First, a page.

Discover your inside story with AncestryDNA®

May 10, 2011

Local Museums - an Overlooked Genealogy Treasure Trove!

Readers of Olive Tree Genealogy blog know that a few weeks ago I purchased an antique cook stove made in Guelph Ontario Canada. Both my parents were born in Guelph and my father's ancestry there goes back to the 1830s.  Not finding much information online about the Guelph Stove Company, I wrote to the Guelph Civic Musuem.  The Assistant Curator, Kathleen Wall, responded very quickly to my query and provided details on the history of the company.

I'm always looking for information on places my ancestors worked, so I decided to ask Kathleen if the Museum had any information or photographs for a few of the places I knew family members worked. My great-grandfather Peer is listed in several Guelph City Directories pre 1900 as working at Robert Stewart which I was pretty sure became Stewart Planing Mills. My grandfather McGinnis worked at Page-Hersey in 1917 and perhaps other years. My maternal grandfather worked at the Guelph Lumber Co. before 1941.  And my father worked at Biltmore Hats in Guelph before WW2.

Kathleen had a great deal of information on these companies and she was very helpful in providing me with lots of new details. But what really caught my eye was one paragraph about the Guelph Lumber Co. Here is what Kathleen sent:

"The Guelph Lumber Company was established in 1913 on Duke Street, Guelph, near the Allan Bridge. The manager was Jason Harrison at that time. At the time of this photograph, the manager was Charles H. Fuller. The mill specialized in lumber and planing mill goods, doors, inside finish and hardwood flooring, as well as outside blinds and "Canada Ideal" cedar dye sticks."
I almost fell off my computer chair! Charles Henry Fuller was my grandfather! I never expected to find his name mentioned. And my genealogist brain immediately saw those all-important words " the time of this photograph..." A photograph?  Wow.

I wrote to Kathleen asking if I dared hope there was a photograph in the possession of the Museum. Her response included a scan of a wonderful photograph of a summer picnic for the Guelph Lumber Co. It is obvious that employees and family members were invited as there are many women and children.  The Museum had no knowledge of who any of the individuals were in the photo, nor of the exact year although they estimated it was circa 1930.

Courtesy of Guelph Civic Museum.
ID# 1988_30_24

Saving the photo to my computer and enlarging it in Picasa allowed me to have a good look at the faces. And there they were - my grandfather Fuller, his wife my grandmother and their two eldest daughters - one being my mother. I could see that mother was about age 5 or 6 which would date the photo to circa 1921 or 1922. And since their youngest sister who was born in July 1923 was not in the photo that confirmed that the picture was taken before that year.  As an aside, anyone wishing a copy of this specific photograph can write to the Museum and request it by using the Museum ID# I have included in the caption.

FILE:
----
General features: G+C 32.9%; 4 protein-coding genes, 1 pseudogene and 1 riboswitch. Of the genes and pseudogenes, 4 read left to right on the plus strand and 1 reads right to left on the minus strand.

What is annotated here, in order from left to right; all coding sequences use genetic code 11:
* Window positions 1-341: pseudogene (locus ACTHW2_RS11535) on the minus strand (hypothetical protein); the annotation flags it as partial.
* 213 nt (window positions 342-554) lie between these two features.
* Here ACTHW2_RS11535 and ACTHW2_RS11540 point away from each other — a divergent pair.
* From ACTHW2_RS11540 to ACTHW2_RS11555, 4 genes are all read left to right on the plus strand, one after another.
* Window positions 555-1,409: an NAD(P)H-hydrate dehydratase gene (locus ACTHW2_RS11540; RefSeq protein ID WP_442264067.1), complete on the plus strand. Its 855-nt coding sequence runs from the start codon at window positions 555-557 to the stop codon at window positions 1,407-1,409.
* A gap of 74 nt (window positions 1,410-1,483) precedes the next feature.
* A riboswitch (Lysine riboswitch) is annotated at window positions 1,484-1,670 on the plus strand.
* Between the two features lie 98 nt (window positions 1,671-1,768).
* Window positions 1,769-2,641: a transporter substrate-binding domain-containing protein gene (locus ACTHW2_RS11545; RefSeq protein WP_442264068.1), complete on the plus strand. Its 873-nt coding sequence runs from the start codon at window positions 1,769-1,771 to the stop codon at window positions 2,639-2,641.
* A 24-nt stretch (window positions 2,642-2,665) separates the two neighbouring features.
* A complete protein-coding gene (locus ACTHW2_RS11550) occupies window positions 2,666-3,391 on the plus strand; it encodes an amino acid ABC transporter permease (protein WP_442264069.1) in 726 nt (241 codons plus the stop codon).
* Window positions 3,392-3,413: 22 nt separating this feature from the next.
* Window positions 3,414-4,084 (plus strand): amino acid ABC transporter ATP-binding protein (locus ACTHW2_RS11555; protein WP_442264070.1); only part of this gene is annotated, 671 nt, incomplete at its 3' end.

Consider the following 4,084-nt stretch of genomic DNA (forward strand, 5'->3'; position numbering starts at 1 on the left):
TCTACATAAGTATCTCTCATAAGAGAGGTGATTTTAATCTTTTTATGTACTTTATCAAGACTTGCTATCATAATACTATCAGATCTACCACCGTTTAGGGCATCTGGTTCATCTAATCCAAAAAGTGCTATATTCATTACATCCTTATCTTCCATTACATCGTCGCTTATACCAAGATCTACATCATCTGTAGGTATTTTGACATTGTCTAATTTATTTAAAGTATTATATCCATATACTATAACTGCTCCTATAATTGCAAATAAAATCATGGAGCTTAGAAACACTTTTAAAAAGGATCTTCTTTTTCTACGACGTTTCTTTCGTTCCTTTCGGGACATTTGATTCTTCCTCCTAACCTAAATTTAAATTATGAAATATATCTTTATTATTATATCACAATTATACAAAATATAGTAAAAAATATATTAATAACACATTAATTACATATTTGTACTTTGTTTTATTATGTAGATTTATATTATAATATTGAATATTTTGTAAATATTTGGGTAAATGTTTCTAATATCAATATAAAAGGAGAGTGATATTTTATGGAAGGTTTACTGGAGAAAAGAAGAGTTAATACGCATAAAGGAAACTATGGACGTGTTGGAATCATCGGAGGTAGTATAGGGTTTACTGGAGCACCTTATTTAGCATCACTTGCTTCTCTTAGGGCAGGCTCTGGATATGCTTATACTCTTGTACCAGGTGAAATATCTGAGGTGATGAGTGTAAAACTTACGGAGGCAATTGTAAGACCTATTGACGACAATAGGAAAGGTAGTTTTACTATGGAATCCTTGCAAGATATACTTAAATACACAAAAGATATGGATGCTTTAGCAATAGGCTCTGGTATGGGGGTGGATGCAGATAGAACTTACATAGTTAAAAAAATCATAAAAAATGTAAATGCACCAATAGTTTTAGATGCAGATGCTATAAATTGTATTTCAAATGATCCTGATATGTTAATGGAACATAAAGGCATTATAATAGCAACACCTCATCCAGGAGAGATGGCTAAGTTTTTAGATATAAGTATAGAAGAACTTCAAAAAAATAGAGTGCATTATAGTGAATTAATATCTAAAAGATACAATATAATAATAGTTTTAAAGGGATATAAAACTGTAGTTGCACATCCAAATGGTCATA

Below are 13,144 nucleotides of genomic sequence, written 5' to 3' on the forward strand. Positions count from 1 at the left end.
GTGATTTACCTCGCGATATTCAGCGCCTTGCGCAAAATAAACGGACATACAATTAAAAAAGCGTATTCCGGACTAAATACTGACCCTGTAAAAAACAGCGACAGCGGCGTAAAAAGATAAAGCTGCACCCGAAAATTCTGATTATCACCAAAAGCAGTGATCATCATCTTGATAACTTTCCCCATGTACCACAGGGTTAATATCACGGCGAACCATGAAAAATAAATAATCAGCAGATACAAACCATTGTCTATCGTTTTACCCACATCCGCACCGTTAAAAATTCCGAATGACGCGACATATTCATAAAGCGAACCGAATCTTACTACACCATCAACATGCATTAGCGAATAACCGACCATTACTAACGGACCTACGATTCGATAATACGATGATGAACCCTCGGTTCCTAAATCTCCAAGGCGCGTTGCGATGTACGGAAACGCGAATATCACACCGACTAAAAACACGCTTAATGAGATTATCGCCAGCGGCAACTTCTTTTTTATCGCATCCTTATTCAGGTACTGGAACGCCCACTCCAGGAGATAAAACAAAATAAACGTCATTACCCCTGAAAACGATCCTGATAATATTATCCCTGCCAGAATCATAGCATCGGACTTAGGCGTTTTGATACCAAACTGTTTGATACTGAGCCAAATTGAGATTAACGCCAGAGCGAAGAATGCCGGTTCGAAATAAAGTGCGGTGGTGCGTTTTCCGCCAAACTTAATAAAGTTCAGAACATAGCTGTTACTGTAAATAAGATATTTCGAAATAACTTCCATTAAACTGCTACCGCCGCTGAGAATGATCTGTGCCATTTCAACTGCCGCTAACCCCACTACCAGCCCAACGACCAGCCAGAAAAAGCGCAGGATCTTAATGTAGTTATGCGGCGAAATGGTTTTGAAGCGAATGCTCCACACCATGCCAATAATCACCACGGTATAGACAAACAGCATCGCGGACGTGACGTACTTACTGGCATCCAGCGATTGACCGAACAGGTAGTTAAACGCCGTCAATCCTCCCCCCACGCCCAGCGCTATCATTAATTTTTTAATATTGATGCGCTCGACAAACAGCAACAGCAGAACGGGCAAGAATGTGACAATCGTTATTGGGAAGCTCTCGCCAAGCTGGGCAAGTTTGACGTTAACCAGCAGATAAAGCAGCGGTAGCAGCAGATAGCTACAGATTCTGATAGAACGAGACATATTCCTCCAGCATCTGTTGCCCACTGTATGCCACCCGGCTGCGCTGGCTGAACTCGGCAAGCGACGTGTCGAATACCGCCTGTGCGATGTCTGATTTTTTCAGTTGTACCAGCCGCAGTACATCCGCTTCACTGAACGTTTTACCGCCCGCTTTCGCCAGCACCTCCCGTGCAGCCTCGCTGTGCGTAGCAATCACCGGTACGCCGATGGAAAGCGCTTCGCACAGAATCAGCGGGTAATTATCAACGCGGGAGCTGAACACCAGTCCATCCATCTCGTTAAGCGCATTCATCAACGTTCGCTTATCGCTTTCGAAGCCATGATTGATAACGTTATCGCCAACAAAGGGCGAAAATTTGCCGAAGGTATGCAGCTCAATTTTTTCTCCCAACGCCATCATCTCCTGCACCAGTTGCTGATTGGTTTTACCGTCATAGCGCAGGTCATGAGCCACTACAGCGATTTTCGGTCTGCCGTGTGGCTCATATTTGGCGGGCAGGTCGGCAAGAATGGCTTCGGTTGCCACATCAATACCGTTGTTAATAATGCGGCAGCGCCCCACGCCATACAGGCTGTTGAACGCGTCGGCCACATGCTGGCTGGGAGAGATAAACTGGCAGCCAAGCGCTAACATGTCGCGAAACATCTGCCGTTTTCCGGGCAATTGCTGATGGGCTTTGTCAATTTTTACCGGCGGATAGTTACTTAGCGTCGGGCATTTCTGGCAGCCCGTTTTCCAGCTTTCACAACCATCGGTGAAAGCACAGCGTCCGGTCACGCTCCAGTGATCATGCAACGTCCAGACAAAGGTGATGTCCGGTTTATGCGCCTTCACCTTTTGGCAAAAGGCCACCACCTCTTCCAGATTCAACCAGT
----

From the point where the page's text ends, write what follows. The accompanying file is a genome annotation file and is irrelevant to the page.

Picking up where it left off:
Kathleen also sent a photo of Biltmore Hat employees in 1927 but my father was not in it. All in all I received a great deal of information on various places my ancestors worked. She also checked for some of the names I mentioned in my emails and found tidbits on many. A typical item sent to me for a specific name was this one which I suspect refers to my grandmother:

"Edith Fuller – listed on a 1916 Roll of draft for the 11th Brigade and 29 and 36 Batteries"

But that wasn't all. Kathleen informed me that the Museum has two High School yearbooks, for 1932 and 1933 and my mother is in them. I happen to own the 1931 and 1932 yearbooks for Guelph Collegiate Vocational Institute (GCVI) and my mom' s class photo is in one. So the 1933 Museum copy is of great interest to me! I'm meeting Kathleen in June at the Museum at which time she is going to show me the yearbook and other items.

The Museum charges a small fee for research but I didn't think it was enough for all the work Kathleen did so I wrote a cheque for a more substantial donation. Supporting local museums is a good cause and I took up a lot of the Assistant Curator's time.

My advice to genealogists is to contact the local museum where your ancestors lived. Write a friendly short note and ask if they have specific information on one or two of your ancestors or on a local company where your ancestor worked. Don't overwhelm them with a long list of questions!

Keep it brief, keep it simple and be polite and friendly. Ask what their research fees are and offer a donation to the Museum.  When your first request is met, that is the time to ask for more help if you require it. But remember you are taking up their time and asking for their help so don't expect it to be free. Even if they don't charge for research services you should make a donation. That's only fair.

If the Museum sends you photographs or information that you want to use on your blog or distribute to other family members, please do ask their permission. There may be copyright issues that you aren't aware of,  and besides it's just common courtesy to ask.

Oh, and remember to thank the staff member at the Museum who assisted you. And be patient. The Museum may or may not have staff that are available to give you the kind of help I got from Guelph Civic Museum. 


The Grandmother Here said...

You are an inspiration to me! No wonder your blog wins awards.

Genealogy Blogger said...

BLUSH! You are so kind! Thank you but honestly I think Kathleen is the wonder worker. She went above and beyond in finding so many records of my family.

Joan Miller (Luxegen) said...

What a great find! One never knows until one asks! The staff and volunteers at museums are true gems.

Bellamy Roots said...

Have you tried the Photo Database at the Guelph Public Library?

Flowers said...

How neat!